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I enjoy weddings. I’m just not sure how much I’d pay for one.
That thought was prompted by reading recently that the typical wedding in the United States costs around $30, 000 these days. Now, I’m a little skeptical about that number. After all, there is whole cross-section of businesses dedicated to promoting the idea of big weddings. I think of it as the wedding industrial complex. It is in their interest to promulgate figures that suggest it’s perfectly normal to spend a small fortune on a wedding.
Still, whether or not $30, 000 is an accurate figure, the fact remains that many people spend far too much on their wedding. It could be seen as a welcome sign of prosperity, except that these are not prosperous times. No, we are living with an epidemic of people struggling to pay their student loans and failing to save for retirement. So really, it is worrisome to see couples start their lives together by taking on a heaping helping of debt.
There is even an entire category of personal loans called wedding loans. It is worth looking at how those stack up relative to other options for financing a wedding; but also, I can’t resist the urge to follow that up with reasons not to borrow money for a wedding in the first place.
Compare wedding financing options
Here are some of the ways you can borrow to pay for your wedding:
- Credit card. Wedding expenses tend to come up over a period of time, as deposits have to be made, dresses and tuxedos bought, etc. These periodic expenditures make it all too easy to fall back on a credit card as a handy way to pay. But don’t forget that credit card debt is extremely expensive and interest rates are likely to be especially high for young couples with limited credit histories.
- Personal loan. At around 10 percent, personal loan rates aren’t exactly cheap, but they are lower than most credit card rates. Also, debt repayment is structured, which makes it easier for borrowers to stay on track toward timely repayment.
- Home equity loan. If you are lucky enough to already own a home by the time you get married, a home equity loan is a cheaper way to borrow than either credit cards or personal loans. Just be sure you feel confident in your long-term job security, because using your house as collateral really raises the stakes of borrowing for your wedding.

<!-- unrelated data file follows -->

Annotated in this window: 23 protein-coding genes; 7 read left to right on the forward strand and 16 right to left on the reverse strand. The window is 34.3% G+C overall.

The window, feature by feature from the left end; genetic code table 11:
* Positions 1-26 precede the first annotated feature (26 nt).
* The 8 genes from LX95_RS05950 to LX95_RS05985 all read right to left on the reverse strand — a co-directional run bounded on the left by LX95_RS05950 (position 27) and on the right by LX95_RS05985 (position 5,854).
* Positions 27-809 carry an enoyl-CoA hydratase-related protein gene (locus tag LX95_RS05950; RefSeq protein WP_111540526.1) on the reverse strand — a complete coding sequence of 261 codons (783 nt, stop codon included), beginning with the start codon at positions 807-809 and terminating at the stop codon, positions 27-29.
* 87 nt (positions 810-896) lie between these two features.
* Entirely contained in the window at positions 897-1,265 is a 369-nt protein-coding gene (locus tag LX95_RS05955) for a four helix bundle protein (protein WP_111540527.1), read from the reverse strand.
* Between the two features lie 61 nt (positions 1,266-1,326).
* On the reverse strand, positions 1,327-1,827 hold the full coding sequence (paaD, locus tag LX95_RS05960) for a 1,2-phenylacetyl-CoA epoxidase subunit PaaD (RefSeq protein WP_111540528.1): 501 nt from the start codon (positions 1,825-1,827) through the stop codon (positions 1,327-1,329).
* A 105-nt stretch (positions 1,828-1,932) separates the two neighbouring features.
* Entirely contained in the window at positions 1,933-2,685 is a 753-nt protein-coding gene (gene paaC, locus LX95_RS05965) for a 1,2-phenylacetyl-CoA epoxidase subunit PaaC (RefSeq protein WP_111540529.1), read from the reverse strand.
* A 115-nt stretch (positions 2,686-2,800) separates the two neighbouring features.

- Line of credit. Another option is a line of credit, which may be either unsecured or secured by equity in your home or some other asset. (Again, secured loans are generally cheaper, but they put your collateral at risk.)
There are pros and cons to using a line of credit to finance a wedding, though. Since you don’t pay interest until you actually use the line of credit, this approach can be well suited for the way wedding expenses don’t all come up at once. On the other hand, having access to a line of credit can make it too easy to make spur-of-the-moment upgrades or additions to your wedding plans, which can send your costs soaring.
Why going into debt for your wedding is a bad idea
So now I get to be the wet blanket and tell you why you should not borrow to pay for your wedding:
- Long-term debt is bad for short-term expenditures. Borrowing for assets like cars and houses makes sense because the useful life of the asset outlasts the repayment period. However, borrowing for short-term events like vacations or a wedding means taking on debt without an offsetting asset.
- Don’t feel you have to prove anything. Make the wedding entirely about your commitment to each other, and not about showing off for friends and family.
- It’s really easy to overpay. Most people don’t have a lot of experience with weddings, so they are essentially sitting ducks for the professionals who make their living in that industry.
- Saving could tell you something about each other. Being disciplined about money will help your marriage work, so why not find out how well you can manage this kind of thing together by waiting and saving up to pay for the wedding?
- Multiple debt layers could become a strain. When you think about it, it often takes 15 years to pay off student loan debt. After you are married, you may want to buy a house, for which you will possibly need a mortgage. Do you really want to create a third layer of debt by taking on a wedding loan?
I don’t have any formal data on this; but given the way celebrity marriages often turn out, I get the impression that there might even be an inverse relationship between the cost of a wedding and the length of the subsequent marriage. Then again, that impression might be skewed by the fact that my own low-budget wedding has led to 29 wonderful years of marriage, and counting.